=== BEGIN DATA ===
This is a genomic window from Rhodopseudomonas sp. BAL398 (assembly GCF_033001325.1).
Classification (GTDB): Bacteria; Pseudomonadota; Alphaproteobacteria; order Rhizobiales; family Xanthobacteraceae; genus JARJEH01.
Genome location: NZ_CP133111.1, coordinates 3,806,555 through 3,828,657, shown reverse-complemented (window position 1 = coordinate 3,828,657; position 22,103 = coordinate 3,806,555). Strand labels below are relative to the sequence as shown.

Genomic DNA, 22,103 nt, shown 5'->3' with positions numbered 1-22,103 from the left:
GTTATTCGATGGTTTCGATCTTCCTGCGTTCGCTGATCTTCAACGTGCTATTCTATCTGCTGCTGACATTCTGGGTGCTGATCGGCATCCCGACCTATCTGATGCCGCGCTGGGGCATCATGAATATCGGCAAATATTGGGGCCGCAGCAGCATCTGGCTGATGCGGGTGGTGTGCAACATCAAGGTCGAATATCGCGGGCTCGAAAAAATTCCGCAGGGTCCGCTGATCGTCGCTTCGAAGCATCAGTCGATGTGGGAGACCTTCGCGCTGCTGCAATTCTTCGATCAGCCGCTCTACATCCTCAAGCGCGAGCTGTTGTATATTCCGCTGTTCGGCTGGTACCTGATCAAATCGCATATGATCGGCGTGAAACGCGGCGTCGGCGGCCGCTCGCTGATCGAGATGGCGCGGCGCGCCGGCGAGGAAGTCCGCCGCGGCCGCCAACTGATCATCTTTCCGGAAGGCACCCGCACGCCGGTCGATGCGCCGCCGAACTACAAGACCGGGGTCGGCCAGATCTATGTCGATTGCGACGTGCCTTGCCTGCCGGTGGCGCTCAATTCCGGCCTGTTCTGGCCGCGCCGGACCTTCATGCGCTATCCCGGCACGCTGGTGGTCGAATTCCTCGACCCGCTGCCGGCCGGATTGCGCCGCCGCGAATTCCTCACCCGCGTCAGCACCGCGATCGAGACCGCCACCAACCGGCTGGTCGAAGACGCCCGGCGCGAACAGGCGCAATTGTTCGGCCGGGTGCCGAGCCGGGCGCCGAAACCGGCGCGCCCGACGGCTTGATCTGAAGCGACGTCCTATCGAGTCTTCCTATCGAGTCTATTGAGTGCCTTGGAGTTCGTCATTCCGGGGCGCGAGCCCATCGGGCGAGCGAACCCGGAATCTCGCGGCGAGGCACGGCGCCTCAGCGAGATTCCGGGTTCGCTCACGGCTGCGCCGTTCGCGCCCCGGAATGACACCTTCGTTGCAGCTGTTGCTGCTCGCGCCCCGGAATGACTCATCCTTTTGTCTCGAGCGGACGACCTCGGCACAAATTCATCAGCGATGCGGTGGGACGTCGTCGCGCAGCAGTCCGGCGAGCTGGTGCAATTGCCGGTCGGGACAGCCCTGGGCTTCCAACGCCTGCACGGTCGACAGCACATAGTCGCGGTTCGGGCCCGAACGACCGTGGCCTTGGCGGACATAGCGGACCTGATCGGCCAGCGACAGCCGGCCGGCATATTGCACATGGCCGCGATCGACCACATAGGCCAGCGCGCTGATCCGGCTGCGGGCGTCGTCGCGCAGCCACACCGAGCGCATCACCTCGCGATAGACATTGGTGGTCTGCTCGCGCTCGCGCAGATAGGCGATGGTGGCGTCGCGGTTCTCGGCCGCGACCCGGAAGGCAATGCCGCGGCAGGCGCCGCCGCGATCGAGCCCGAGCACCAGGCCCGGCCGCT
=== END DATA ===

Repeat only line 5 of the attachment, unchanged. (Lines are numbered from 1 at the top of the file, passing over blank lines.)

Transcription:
GTTATTCGATGGTTTCGATCTTCCTGCGTTCGCTGATCTTCAACGTGCTATTCTATCTGCTGCTGACATTCTGGGTGCTGATCGGCATCCCGACCTATCTGATGCCGCGCTGGGGCATCATGAATATCGGCAAATATTGGGGCCGCAGCAGCATCTGGCTGATGCGGGTGGTGTGCAACATCAAGGTCGAATATCGCGGGCTCGAAAAAATTCCGCAGGGTCCGCTGATCGTCGCTTCGAAGCATCAGTCGATGTGGGAGACCTTCGCGCTGCTGCAATTCTTCGATCAGCCGCTCTACATCCTCAAGCGCGAGCTGTTGTATATTCCGCTGTTCGGCTGGTACCTGATCAAATCGCATATGATCGGCGTGAAACGCGGCGTCGGCGGCCGCTCGCTGATCGAGATGGCGCGGCGCGCCGGCGAGGAAGTCCGCCGCGGCCGCCAACTGATCATCTTTCCGGAAGGCACCCGCACGCCGGTCGATGCGCCGCCGAACTACAAGACCGGGGTCGGCCAGATCTATGTCGATTGCGACGTGCCTTGCCTGCCGGTGGCGCTCAATTCCGGCCTGTTCTGGCCGCGCCGGACCTTCATGCGCTATCCCGGCACGCTGGTGGTCGAATTCCTCGACCCGCTGCCGGCCGGATTGCGCCGCCGCGAATTCCTCACCCGCGTCAGCACCGCGATCGAGACCGCCACCAACCGGCTGGTCGAAGACGCCCGGCGCGAACAGGCGCAATTGTTCGGCCGGGTGCCGAGCCGGGCGCCGAAACCGGCGCGCCCGACGGCTTGATCTGAAGCGACGTCCTATCGAGTCTTCCTATCGAGTCTATTGAGTGCCTTGGAGTTCGTCATTCCGGGGCGCGAGCCCATCGGGCGAGCGAACCCGGAATCTCGCGGCGAGGCACGGCGCCTCAGCGAGATTCCGGGTTCGCTCACGGCTGCGCCGTTCGCGCCCCGGAATGACACCTTCGTTGCAGCTGTTGCTGCTCGCGCCCCGGAATGACTCATCCTTTTGTCTCGAGCGGACGACCTCGGCACAAATTCATCAGCGATGCGGTGGGACGTCGTCGCGCAGCAGTCCGGCGAGCTGGTGCAATTGCCGGTCGGGACAGCCCTGGGCTTCCAACGCCTGCACGGTCGACAGCACATAGTCGCGGTTCGGGCCCGAACGACCGTGGCCTTGGCGGACATAGCGGACCTGATCGGCCAGCGACAGCCGGCCGGCATATTGCACATGGCCGCGATCGACCACATAGGCCAGCGCGCTGATCCGGCTGCGGGCGTCGTCGCGCAGCCACACCGAGCGCATCACCTCGCGATAGACATTGGTGGTCTGCTCGCGCTCGCGCAGATAGGCGATGGTGGCGTCGCGGTTCTCGGCCGCGACCCGGAAGGCAATGCCGCGGCAGGCGCCGCCGCGATCGAGCCCGAGCACCAGGCCCGGCCGCT